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Face masks debate: WHO makes U-turn while countries tell citizens to start wearing masks

  • Published at 02:22 pm April 5th, 2020
face mask-singapore
File Photo: Residents receive free reusable masks distributed by the government at a community center, as stricter measures are announced to combat the outbreak of the coronavirus disease (COVID-19) in Singapore, April 5, 2020 Reuters

That position was adopted by countries such as the United States, Britain, much of Europe, Australia, New Zealand, India, South Africa and Singapore

Having told their populations that wearing masks was all but useless against the coronavirus, several Western countries have performed dramatic U-turns in the last few days.

The rapid rethink as the number of deaths has rocketed has stirred anger and confusion, with some accusing their leaders of lying to them.

The most spectacular about-turn has been in the United States where President Donald Trump on Friday urged all Americans to wear a mask when they leave home.

While mask wearing has been widespread in Asia since the beginning of the epidemic, the World Health Organization (WHO) and numerous governments have insisted that they should only be worn by carers.

That position was adopted by countries such as the United States, Britain, much of Europe, Australia, New Zealand, India, South Africa and Singapore. 

“There is no specific evidence to suggest that the wearing of masks by the mass population has any potential benefit,” said Dr Mike Ryan, executive director of WHO’s health emergencies program, last week.

All that changed this week. The WHO made a U-turn itself, with Ryan saying: “We can certainly see circumstances on which the use of masks, both home-made and cloth masks, at the community level may help with an overall comprehensive response to this disease.”

Prompting the change was growing evidence that some people infected with the coronavirus do not show symptoms and are able to make others sick.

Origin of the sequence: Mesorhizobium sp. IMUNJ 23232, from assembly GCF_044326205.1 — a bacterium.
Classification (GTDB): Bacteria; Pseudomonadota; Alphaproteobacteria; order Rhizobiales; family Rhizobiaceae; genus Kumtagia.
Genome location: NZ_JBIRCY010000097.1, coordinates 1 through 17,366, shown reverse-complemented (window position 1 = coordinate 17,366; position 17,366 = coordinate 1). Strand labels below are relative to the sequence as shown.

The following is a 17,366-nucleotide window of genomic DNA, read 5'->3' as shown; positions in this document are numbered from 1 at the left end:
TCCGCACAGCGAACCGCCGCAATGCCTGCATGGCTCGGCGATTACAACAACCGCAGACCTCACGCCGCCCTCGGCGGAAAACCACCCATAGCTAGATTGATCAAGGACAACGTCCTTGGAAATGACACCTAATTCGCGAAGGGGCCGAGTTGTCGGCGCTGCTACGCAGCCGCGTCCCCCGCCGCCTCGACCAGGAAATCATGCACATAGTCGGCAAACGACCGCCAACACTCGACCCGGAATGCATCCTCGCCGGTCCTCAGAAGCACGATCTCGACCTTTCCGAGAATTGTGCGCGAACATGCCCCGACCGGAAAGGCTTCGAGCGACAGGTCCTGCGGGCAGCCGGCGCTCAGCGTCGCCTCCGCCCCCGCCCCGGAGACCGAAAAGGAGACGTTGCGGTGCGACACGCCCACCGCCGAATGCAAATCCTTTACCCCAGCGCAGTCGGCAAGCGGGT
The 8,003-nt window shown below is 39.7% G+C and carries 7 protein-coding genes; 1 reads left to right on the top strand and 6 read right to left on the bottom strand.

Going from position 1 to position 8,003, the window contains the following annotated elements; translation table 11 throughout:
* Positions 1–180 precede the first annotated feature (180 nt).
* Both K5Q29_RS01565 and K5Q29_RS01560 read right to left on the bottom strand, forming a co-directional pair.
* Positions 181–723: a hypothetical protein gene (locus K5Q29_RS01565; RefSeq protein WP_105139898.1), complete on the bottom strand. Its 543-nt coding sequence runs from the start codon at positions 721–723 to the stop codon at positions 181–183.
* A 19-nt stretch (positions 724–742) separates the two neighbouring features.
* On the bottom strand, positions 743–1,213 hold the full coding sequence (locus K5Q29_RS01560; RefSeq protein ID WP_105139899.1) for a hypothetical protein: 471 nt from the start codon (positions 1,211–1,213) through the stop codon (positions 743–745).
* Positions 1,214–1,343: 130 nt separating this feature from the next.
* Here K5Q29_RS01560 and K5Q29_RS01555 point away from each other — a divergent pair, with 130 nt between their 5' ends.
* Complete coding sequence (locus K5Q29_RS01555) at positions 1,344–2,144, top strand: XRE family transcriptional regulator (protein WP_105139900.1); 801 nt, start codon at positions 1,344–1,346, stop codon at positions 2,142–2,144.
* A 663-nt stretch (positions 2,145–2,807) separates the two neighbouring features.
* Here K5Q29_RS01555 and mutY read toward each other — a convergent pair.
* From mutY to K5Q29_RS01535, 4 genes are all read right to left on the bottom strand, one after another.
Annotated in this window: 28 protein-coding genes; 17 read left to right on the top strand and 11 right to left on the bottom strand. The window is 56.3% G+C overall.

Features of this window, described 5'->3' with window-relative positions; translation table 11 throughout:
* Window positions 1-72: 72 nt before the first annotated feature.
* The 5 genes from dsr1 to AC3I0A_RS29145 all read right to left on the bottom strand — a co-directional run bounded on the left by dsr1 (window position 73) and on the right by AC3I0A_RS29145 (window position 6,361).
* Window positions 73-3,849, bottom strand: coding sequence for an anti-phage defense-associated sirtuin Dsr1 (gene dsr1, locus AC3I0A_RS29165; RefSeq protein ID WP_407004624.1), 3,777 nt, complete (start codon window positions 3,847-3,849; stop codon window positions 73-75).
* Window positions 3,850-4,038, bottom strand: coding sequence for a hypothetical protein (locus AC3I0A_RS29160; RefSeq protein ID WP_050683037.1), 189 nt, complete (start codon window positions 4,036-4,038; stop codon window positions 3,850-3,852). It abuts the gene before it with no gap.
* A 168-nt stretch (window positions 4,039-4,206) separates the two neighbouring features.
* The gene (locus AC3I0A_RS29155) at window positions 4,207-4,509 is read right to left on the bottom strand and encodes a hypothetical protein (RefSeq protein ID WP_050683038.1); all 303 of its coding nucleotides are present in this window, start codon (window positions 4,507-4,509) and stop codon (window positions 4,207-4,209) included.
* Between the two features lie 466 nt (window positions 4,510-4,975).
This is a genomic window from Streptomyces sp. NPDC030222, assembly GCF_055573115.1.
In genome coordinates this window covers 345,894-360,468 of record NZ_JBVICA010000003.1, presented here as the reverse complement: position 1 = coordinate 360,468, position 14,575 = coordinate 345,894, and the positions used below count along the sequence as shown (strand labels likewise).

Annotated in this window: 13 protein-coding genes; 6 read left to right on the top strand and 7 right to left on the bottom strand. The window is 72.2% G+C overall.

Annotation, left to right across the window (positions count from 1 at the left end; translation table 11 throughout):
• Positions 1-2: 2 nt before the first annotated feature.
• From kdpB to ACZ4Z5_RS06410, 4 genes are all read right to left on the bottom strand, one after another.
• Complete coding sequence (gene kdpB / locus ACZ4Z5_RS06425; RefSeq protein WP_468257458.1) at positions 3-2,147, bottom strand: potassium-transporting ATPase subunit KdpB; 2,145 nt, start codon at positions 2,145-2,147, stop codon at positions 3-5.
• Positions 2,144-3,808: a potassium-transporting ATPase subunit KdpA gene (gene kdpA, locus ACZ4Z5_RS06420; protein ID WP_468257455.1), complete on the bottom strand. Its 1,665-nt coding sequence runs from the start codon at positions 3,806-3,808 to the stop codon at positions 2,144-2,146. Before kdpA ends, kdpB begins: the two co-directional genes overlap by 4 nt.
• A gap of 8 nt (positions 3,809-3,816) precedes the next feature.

Seen from Asia, where wearing masks during the flu season is normal, Western reluctance seemed utterly baffling.

Singapore, which had been steadfast in telling its citizens not to wear masks if they were not unwell, changed its stance as its confirmed cases crossed the 1,000 mark, with six deaths by Saturday morning, and will start distributing reusable masks to all households from Sunday.

'Big mistake'

There is a "definite shift in the position of the US" towards wearing masks, Professor KK Cheng, a public health specialist at Birmingham University in Britain, told AFP.

The expert, a strong advocate of their use, said the WHO was reviewing its guidance.

"The big mistake in the US and Europe is that people aren't wearing masks," George Gao, the head of the China Centre for Disease Control, told the journal Science.

Experts agree that surgical masks are not a foolproof way to prevent coronavirus infection.

But people infected with the virus are advised to wear them to stop the spread to others, with evidence that transmission can happen before a person knows they are sick.

Another argument in their favour is the theory -- not yet scientifically proven -- that the virus can be transmitted through the air.

'Spread through speaking'

Dr Anthony Fauci, who is leading the US government's response, has backed research that found it can be suspended in ultrafine mist formed when people exhale.

Research indicates "the virus can actually be spread even when people just speak as opposed to coughing and sneezing," Fauci told Fox News.

If that is confirmed, it would explain why the virus so contagious.

Even before the White House recommended masks, Bill de Blasio, the mayor of New York, which has been badly hit by the epidemic, said residents should cover their faces when they got out.

"That could be a scarf or something you make yourself, a bandana," he said.

Germany's disease control agency, the Robert Koch Institute, also urged Germans to wear homemade masks as many people across Europe and North America turned to online DIY tutorials posted by medical experts.

Koch Institute head Lothar Wieler said masks "could help to protect others, but they don't help protect the wearer themselves.

"That is very important to understand," he added, a message repeated by Professor Cheng.

"You wear a mask to reduce droplets from one's own respiratory tract. It only works if everyone wears them, and if everyone does, you only need a very basic mask.

"A piece of tissue can block it. It's not perfect, but it's much better than nothing," he told AFP.

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